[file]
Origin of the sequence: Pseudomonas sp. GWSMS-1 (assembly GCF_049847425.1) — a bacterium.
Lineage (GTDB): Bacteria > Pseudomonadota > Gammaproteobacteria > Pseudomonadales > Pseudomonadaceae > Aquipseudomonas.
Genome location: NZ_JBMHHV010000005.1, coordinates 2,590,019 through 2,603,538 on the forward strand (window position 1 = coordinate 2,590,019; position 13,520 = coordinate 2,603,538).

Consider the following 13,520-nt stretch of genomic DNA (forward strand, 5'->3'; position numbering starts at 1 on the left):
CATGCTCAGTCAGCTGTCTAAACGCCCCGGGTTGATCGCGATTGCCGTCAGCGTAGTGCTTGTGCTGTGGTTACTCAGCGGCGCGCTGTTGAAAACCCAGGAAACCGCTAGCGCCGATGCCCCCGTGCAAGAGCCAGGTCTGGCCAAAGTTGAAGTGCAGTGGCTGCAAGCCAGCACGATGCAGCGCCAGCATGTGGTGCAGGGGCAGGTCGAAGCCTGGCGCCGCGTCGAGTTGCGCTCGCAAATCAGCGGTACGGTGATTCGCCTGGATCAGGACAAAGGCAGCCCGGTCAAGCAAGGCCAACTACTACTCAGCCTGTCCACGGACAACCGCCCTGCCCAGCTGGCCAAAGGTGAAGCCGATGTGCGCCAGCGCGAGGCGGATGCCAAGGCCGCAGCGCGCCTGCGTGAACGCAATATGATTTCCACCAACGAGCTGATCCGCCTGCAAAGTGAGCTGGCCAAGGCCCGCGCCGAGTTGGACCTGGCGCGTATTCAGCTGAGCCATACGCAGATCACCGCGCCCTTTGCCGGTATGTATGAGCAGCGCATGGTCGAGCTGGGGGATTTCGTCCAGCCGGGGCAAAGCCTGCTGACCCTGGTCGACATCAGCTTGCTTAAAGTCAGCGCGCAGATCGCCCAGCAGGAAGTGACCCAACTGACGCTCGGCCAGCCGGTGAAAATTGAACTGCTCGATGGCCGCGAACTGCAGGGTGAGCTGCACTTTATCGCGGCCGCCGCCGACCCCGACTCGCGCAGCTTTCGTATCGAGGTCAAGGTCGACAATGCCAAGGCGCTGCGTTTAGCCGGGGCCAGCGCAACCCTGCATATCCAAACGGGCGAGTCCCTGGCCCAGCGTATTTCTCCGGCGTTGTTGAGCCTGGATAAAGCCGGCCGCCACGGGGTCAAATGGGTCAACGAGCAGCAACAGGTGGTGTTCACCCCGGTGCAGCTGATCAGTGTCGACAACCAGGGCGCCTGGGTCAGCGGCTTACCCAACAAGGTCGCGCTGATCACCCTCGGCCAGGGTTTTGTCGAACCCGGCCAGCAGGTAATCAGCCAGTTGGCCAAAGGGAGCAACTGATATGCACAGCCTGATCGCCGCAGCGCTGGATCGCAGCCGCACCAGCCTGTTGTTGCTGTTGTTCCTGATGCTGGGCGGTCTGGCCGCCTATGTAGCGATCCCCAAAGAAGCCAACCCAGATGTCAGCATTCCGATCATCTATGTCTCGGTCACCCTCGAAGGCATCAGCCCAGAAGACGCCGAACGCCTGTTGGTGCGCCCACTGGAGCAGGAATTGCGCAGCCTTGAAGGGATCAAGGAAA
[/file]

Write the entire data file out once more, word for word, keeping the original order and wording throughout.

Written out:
Origin of the sequence: Pseudomonas sp. GWSMS-1 (assembly GCF_049847425.1) — a bacterium.
Lineage (GTDB): Bacteria > Pseudomonadota > Gammaproteobacteria > Pseudomonadales > Pseudomonadaceae > Aquipseudomonas.
Genome location: NZ_JBMHHV010000005.1, coordinates 2,590,019 through 2,603,538 on the forward strand (window position 1 = coordinate 2,590,019; position 13,520 = coordinate 2,603,538).

Consider the following 13,520-nt stretch of genomic DNA (forward strand, 5'->3'; position numbering starts at 1 on the left):
CATGCTCAGTCAGCTGTCTAAACGCCCCGGGTTGATCGCGATTGCCGTCAGCGTAGTGCTTGTGCTGTGGTTACTCAGCGGCGCGCTGTTGAAAACCCAGGAAACCGCTAGCGCCGATGCCCCCGTGCAAGAGCCAGGTCTGGCCAAAGTTGAAGTGCAGTGGCTGCAAGCCAGCACGATGCAGCGCCAGCATGTGGTGCAGGGGCAGGTCGAAGCCTGGCGCCGCGTCGAGTTGCGCTCGCAAATCAGCGGTACGGTGATTCGCCTGGATCAGGACAAAGGCAGCCCGGTCAAGCAAGGCCAACTACTACTCAGCCTGTCCACGGACAACCGCCCTGCCCAGCTGGCCAAAGGTGAAGCCGATGTGCGCCAGCGCGAGGCGGATGCCAAGGCCGCAGCGCGCCTGCGTGAACGCAATATGATTTCCACCAACGAGCTGATCCGCCTGCAAAGTGAGCTGGCCAAGGCCCGCGCCGAGTTGGACCTGGCGCGTATTCAGCTGAGCCATACGCAGATCACCGCGCCCTTTGCCGGTATGTATGAGCAGCGCATGGTCGAGCTGGGGGATTTCGTCCAGCCGGGGCAAAGCCTGCTGACCCTGGTCGACATCAGCTTGCTTAAAGTCAGCGCGCAGATCGCCCAGCAGGAAGTGACCCAACTGACGCTCGGCCAGCCGGTGAAAATTGAACTGCTCGATGGCCGCGAACTGCAGGGTGAGCTGCACTTTATCGCGGCCGCCGCCGACCCCGACTCGCGCAGCTTTCGTATCGAGGTCAAGGTCGACAATGCCAAGGCGCTGCGTTTAGCCGGGGCCAGCGCAACCCTGCATATCCAAACGGGCGAGTCCCTGGCCCAGCGTATTTCTCCGGCGTTGTTGAGCCTGGATAAAGCCGGCCGCCACGGGGTCAAATGGGTCAACGAGCAGCAACAGGTGGTGTTCACCCCGGTGCAGCTGATCAGTGTCGACAACCAGGGCGCCTGGGTCAGCGGCTTACCCAACAAGGTCGCGCTGATCACCCTCGGCCAGGGTTTTGTCGAACCCGGCCAGCAGGTAATCAGCCAGTTGGCCAAAGGGAGCAACTGATATGCACAGCCTGATCGCCGCAGCGCTGGATCGCAGCCGCACCAGCCTGTTGTTGCTGTTGTTCCTGATGCTGGGCGGTCTGGCCGCCTATGTAGCGATCCCCAAAGAAGCCAACCCAGATGTCAGCATTCCGATCATCTATGTCTCGGTCACCCTCGAAGGCATCAGCCCAGAAGACGCCGAACGCCTGTTGGTGCGCCCACTGGAGCAGGAATTGCGCAGCCTTGAAGGGATCAAGGAAA